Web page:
1) Start in Hall 2 (Stand A10) and pay a quick visit to IBM’s Research Lab. In a small corner of the big booth is a new kind of computer chip that is not any longer based on von Neumann’s architecture and allows for processing of unstructured data.
2) Then walk a few steps to pay a visit to Intel (Stand B30), the most comfortable and nice booth, – including wine-tasting! Intel has a super IoT showcase: high-tech winemakers can now watch the status of the soil, water needs and sun using sensors and their smartphones.
3) Continue to Huawei, also in Hall 2 (Stand B54 and D29) and search for the car driving experience that helps you to understand how sensors in other cars interact and help you to navigate.
4) Huawei’s booth covers almost 50% of Hall2. Don’t miss out on the Smart Cities Cockpit. You can see how city mayors transition into the realtime digital steering of a city’s infrastructure.
5) Leave Hall 2 and continue to Hall 4. SAP (Stand C04) has a beautiful IoT showcase on a giant Microsoft surface table called Live Stadium Experience where sensors manage the crowd.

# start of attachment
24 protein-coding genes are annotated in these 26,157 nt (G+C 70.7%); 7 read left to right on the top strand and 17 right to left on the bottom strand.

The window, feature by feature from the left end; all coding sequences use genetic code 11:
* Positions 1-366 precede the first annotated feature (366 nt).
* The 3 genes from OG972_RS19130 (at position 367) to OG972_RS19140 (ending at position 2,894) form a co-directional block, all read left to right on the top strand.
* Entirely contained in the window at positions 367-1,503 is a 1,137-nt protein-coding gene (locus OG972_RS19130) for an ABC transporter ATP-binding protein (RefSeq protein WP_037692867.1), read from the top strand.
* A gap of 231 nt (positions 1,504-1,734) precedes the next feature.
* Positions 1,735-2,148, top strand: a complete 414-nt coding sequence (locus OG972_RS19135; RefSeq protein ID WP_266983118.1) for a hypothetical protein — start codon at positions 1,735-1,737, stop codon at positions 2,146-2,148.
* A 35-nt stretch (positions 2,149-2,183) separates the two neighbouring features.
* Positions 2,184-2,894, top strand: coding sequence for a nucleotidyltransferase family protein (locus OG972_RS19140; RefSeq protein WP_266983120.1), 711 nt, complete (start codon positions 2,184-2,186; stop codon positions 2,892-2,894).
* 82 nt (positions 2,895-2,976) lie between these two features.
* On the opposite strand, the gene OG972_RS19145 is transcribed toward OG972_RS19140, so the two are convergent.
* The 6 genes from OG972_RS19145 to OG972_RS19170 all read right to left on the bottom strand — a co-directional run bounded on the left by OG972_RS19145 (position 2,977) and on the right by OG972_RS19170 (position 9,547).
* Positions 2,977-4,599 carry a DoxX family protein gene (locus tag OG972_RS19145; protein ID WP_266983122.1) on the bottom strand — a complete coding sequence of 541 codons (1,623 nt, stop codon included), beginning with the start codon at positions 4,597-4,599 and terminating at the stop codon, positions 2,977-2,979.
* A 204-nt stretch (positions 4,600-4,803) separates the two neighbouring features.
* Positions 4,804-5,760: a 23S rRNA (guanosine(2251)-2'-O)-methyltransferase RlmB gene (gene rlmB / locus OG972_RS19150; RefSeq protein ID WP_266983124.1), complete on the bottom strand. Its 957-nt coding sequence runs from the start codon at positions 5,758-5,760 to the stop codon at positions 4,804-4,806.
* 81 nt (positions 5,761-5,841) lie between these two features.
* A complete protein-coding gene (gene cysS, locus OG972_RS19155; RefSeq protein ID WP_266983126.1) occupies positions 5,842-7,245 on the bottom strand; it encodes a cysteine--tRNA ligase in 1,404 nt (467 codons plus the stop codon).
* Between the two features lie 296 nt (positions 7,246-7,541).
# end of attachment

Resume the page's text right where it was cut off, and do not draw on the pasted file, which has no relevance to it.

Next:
6) Next in Hall 4 is Microsoft (Stand C31), where “Germany’s digital economic wonder takes center stage. Here, IoT is called the “Internet of my Things”, meaning that each of us can manage their analog devices, too.
7) ABB has partnered with Microsoft to develop and manage service platforms for the super-fast recharging of batteries, for example in cars. All service stations are connected using Microsoft Azure (Microsoft booth).
8) Yet another automotive showcase is in Hall 4, this time with HP Enterprise. Here, efficient and safe driving using swarm intelligence and analytics support the driver.
9) Leave Hall 4 and move on to Hall 6 to visit the academics. Here, researchers from Lower Saxony applied a novel laser processing technology for 3D shape sensoring. The movement of a hand in the ‘Cyberglove’ is simultaneously translated to a robotic hand.
10) Fraunhofer Institut (Stand B36) demonstrates – among other showcases – the use of interconnected sensors in the Intensive Care Unit of a hospital, a so-called “Proxemic Monitor” with a smart user interface that interprets user behaviour.
11) At the University of Munster (Stand C30) some people created the concept of “Crowdstrom”, the decentralized crowdsourcing of energy. The reversed gas station! Deliver engery, don’t take it away.
12) Last, but not least, the University of Zurich (Stand D30) has a very nice explanation and real-time demo of a novel Blockchain application, translated into a trading and monitoring platform for Bitcoins. A must.